Willingness-to-pay for a probabilistic flood forecast: a risk-based decision-making game
Volonté de payer pour une prévision probabiliste de crues : un jeu de prise de décision basée sur le risque
Arnal, L. ; Ramos, M.H. ; Coughlan de Perez, E. ; Cloke, H.L. ; Stephens, E. ; Wetterhall, F. ; Van Andel, S.J. ; Pappenberger, F.
Type de document
Article de revue scientifique à comité de lecture
Affiliation de l'auteur
UNIVERSITY OF READING GBR ; IRSTEA ANTONY UR HBAN FRA ; RED CROSS RED CRESCENT CLIMATE CENTRE THE HAGUE NLD ; UNIVERSITY OF READING GBR ; UNIVERSITY OF READING GBR ; ECMWF EUROPEAN CENTRE OF MEDIUM RANGE WEATHER FORECASTS GBR ; UNESCO-IHE INSTITUTE FOR WATER EDUCATION DELFT NLD ; ECMWF EUROPEAN CENTRE OF MEDIUM RANGE WEATHER FORECASTS GBR
Résumé / Abstract
Probabilistic hydro-meteorological forecasts have over the last decades been used more frequently to communicate forecast uncertainty. This uncertainty is twofold, as it constitutes both an added value and a challenge for the forecaster and the user of the forecasts. Many authors have demonstrated the added (economic) value of probabilistic over deterministic forecasts across the water sector (e.g. flood protection, hydroelectric power management and navigation). However, the richness of the information is also a source of challenges for operational uses, due partially to the difficulty in transforming the probability of occurrence of an event into a binary decision. This paper presents the results of a risk-based decision-making game on the topic of flood protection mitigation, called “How much are you prepared to pay for a forecast?”. The game was played at several workshops in 2015, which were attended by operational forecasters and academics working in the field of hydrometeorology. The aim of this game was to better understand the role of probabilistic forecasts in decision-making processes and their perceived value by decision-makers. Based on the participants’ willingness-to-pay for a forecast, the results of the game show that the value (or the usefulness) of a forecast depends on several factors, including the way users perceive the quality of their forecasts and link it to the perception of their own performances as decision-makers.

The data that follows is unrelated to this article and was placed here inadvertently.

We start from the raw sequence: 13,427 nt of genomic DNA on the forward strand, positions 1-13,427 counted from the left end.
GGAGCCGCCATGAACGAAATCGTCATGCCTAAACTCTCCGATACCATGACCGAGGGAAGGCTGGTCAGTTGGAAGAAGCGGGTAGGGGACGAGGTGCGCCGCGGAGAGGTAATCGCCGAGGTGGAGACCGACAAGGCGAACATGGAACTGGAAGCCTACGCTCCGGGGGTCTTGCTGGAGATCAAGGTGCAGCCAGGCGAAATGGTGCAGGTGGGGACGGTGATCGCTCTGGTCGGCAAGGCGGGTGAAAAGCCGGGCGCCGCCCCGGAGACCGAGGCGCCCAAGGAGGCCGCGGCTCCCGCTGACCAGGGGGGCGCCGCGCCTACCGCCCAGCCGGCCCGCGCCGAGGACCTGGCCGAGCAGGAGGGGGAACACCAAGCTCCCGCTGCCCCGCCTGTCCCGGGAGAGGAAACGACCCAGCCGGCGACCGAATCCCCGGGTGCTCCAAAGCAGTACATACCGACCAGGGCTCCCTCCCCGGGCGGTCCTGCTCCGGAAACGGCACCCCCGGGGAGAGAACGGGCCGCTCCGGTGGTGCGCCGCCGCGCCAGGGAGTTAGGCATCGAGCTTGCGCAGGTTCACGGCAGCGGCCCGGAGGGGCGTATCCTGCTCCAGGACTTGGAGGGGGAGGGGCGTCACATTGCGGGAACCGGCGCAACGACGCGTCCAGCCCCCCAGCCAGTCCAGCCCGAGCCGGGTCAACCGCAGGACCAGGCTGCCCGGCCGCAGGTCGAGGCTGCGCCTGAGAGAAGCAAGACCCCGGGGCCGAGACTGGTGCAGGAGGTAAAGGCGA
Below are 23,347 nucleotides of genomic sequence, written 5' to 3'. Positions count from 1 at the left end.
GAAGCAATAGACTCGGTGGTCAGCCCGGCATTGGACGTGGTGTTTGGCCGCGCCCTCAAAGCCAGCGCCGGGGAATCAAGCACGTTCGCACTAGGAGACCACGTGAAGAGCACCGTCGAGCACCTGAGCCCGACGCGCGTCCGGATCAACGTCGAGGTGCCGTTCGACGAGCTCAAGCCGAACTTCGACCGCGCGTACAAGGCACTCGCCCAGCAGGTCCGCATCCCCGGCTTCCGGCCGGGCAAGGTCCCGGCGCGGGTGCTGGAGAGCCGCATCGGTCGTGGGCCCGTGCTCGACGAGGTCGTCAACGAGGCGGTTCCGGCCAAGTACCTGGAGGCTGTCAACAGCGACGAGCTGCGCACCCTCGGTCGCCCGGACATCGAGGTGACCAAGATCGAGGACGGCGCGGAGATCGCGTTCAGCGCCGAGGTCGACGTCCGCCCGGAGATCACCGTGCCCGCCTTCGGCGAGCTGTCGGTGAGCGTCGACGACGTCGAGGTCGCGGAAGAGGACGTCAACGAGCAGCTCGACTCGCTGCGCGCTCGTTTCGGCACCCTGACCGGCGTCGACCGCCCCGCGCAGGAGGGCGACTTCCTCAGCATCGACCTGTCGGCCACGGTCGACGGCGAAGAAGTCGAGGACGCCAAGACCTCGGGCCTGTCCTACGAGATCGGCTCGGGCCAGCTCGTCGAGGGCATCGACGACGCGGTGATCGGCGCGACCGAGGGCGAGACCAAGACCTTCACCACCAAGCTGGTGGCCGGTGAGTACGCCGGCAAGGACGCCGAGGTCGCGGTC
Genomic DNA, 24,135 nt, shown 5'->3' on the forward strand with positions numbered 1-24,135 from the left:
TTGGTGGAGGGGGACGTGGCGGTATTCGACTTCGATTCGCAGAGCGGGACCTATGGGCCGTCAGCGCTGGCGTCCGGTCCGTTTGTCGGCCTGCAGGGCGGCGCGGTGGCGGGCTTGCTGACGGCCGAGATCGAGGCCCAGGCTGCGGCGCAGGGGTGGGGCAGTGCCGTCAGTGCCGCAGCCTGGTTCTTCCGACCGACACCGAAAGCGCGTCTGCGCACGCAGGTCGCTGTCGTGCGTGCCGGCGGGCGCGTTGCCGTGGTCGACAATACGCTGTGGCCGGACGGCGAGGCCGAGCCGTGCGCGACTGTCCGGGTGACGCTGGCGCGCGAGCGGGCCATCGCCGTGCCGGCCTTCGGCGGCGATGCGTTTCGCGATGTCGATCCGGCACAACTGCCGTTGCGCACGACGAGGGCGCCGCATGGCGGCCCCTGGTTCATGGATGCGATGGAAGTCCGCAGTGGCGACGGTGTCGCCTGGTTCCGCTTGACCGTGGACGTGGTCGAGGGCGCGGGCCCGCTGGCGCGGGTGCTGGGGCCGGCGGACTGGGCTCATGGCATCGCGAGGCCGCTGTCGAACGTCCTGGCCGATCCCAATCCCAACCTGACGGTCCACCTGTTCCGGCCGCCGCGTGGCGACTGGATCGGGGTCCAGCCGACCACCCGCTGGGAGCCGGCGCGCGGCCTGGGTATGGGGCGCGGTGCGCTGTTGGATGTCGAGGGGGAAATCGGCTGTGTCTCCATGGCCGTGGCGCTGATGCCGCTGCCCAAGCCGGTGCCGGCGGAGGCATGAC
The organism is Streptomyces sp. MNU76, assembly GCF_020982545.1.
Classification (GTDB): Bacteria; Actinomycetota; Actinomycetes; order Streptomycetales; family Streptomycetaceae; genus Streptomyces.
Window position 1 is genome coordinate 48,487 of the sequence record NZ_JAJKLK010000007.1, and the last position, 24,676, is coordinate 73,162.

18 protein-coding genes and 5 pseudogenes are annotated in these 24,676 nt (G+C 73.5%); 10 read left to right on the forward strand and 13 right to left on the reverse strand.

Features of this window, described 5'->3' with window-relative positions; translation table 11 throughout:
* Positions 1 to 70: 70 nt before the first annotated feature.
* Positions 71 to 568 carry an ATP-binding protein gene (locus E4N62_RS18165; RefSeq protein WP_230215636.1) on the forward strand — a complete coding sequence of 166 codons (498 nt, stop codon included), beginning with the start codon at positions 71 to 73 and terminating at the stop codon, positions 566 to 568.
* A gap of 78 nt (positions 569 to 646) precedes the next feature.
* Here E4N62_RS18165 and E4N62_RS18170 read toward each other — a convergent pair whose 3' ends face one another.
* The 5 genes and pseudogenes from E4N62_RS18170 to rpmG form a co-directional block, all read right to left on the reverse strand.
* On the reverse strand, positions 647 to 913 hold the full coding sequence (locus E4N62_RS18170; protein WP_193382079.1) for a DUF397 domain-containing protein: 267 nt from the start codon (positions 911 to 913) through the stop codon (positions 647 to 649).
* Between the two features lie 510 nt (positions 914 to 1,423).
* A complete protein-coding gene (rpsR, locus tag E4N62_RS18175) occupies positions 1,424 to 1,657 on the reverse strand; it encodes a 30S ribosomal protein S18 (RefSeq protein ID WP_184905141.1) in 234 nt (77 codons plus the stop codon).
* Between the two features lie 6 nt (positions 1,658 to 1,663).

Hydrology and Earth System Sciences, vol. 20, p. 3109 - 3128